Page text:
3 — The “AM” stickers worn on the backs of the KU helmets in honor of Andre Maloney would make anyone smile. Maloney, who passed away one year ago to the day after collapsing on the field during a high school game his senior season at Shawnee Mission West, touched a lot of people in his short time as a Jayhawk and, as interim coach Clint Bowen last night and former KU coach Charlie Weis throughout the past year both pointed out, the talented and extremely likable Maloney will remain a part of the KU football family forever.
Three reasons to sigh:
1 – It continues to be frightening to see how easily Tony Pierson can be taken out of games. The senior receiver is one of the Jayhawks' most dangerous weapons and, at the moment, they just can't get him unleashed. They try to throw his way but he's usually tightly covered. When they hand him the ball, he often runs into a wall of defenders and has to dance around just to get back to the line of scrimmage. Short of upgrading the offensive line and the quarterback, it's hard to find a solution that ends with getting Tony more touches. But even if they have to force-feed him the rock, he's got to get more involved. That shovel pass they threw to tight end Jimmay Mundine would have been one way. And there have to be countless others.
2 – The offense, in general, is really becoming a headache. It lacks flow, rhythm, creativity and imagination and just is not putting KU in positive positions. The offensive line is definitely the biggest culprit and maybe getting right tackle Damon Martin back will help with that. But too often, even when KU does get the ball to its playmakers, the blocking is either not there or doesn't hold up to create something positive in an attacking manner. What's more, senior punter Trevor Pardula set a stadium record with 14 punts and set a KU record for net punting yardage with 621. That's never what you want to hear no matter how talented your punter is.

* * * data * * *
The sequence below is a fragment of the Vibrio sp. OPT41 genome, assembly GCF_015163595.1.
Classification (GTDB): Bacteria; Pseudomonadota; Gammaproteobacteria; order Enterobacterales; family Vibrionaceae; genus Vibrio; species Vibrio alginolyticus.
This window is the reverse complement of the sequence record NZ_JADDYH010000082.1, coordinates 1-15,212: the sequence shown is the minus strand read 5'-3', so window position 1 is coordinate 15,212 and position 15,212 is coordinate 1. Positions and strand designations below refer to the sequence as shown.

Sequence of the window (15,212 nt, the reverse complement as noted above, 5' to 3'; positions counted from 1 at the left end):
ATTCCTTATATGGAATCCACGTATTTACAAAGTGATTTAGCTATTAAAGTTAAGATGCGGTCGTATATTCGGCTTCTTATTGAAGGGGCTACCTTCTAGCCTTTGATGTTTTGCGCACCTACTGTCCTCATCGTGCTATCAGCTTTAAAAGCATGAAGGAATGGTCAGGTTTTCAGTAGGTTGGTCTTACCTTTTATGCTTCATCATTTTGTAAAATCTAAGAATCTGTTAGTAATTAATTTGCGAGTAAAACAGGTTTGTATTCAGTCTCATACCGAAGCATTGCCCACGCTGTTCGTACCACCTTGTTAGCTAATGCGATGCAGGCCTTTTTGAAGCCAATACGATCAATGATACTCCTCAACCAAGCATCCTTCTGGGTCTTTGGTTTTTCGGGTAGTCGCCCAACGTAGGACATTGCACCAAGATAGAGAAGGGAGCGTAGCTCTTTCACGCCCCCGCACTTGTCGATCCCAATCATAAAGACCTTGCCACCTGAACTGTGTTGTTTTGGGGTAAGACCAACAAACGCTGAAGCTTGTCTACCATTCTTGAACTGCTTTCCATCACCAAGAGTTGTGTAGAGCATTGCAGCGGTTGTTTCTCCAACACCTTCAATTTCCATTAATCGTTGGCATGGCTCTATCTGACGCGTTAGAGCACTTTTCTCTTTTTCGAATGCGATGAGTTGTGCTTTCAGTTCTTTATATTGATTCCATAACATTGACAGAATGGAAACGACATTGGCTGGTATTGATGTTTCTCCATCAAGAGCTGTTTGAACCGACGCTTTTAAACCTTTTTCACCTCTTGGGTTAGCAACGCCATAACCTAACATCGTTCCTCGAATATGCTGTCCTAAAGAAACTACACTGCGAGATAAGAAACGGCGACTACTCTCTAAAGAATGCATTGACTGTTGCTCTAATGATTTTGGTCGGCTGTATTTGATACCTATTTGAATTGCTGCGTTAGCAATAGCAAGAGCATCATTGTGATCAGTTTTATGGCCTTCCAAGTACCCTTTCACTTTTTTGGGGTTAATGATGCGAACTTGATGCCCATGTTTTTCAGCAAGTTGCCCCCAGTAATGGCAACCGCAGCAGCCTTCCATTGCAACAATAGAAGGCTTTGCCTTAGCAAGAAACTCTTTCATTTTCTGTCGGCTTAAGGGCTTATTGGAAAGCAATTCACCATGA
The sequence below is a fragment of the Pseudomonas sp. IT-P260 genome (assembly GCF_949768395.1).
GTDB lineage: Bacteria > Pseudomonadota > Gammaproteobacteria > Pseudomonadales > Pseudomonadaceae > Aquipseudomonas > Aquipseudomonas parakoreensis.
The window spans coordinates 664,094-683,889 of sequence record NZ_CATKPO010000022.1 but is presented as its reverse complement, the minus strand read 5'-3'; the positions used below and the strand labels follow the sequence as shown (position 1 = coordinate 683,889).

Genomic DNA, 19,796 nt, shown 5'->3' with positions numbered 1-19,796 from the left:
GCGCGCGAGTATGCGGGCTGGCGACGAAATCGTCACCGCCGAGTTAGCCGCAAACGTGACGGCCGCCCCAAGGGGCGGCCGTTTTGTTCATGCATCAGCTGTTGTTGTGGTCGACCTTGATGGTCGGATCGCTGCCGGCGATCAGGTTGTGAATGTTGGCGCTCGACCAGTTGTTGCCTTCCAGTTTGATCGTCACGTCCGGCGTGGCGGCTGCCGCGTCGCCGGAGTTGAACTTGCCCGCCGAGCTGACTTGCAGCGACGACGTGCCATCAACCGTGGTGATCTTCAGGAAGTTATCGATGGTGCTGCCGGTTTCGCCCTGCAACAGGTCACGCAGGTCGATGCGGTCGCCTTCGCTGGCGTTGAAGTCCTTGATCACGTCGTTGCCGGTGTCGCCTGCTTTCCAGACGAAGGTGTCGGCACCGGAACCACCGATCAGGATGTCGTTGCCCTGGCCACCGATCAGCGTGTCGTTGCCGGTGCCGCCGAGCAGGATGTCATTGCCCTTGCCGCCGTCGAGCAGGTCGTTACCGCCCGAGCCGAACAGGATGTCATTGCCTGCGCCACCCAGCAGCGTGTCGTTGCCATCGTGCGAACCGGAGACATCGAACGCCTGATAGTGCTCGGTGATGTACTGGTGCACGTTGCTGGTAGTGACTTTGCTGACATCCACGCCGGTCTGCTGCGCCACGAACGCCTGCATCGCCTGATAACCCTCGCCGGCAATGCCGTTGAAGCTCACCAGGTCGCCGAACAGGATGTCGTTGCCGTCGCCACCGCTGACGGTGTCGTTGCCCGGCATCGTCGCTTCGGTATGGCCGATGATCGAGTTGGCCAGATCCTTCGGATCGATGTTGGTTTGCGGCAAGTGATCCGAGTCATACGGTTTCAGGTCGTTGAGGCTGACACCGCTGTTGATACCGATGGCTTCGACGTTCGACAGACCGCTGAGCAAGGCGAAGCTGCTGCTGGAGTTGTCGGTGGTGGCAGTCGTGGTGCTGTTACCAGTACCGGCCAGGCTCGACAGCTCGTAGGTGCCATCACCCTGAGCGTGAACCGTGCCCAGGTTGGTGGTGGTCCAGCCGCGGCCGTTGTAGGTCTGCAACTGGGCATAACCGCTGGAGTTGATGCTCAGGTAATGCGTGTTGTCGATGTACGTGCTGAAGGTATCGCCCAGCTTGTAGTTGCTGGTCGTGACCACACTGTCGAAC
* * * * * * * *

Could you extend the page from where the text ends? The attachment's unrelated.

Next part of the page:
3 – Junior running back De'Andre Mann left the game after just one carry with an apparent injury and did not return. Freshman tailback Corey Avery has gotten off to fantastic start to his career and is a hard-nosed runner, but he can't do it alone and the Jayhawks need Mann back and healthy. Look no farther for proof of that than the on carry Mann had when he was in the game against WVU. His bull-ahead, hard-charging style netted eight yards and his physical presence helps the running game tremendously.
One thought for the road:
KU's 33-14 loss at West Virginia dropped the Jayhawks to 2-3 on the season and 0-2 in Big 12 play. It also...
• dropped KU to 578-592-58 all-time.
• Featured the KU defense, for the third time in four games, not allowing a touchdown on the opponents’ first three possessions. West Virginia had only been held out of the end zone on its opening three drives once over four games this season.
• Was a classic bend-don't-break performance by the KU defense, which looked its best in the second half but still did not record its first three-and-out until 6:56 remained in the third quarter.
The Jayhawks return home to face an Oklahoma State (4-1 overall, 2-0 Big 12) squad that saw a first-half scare against Iowa State at home this weekend but then put the Cyclones away in the second half.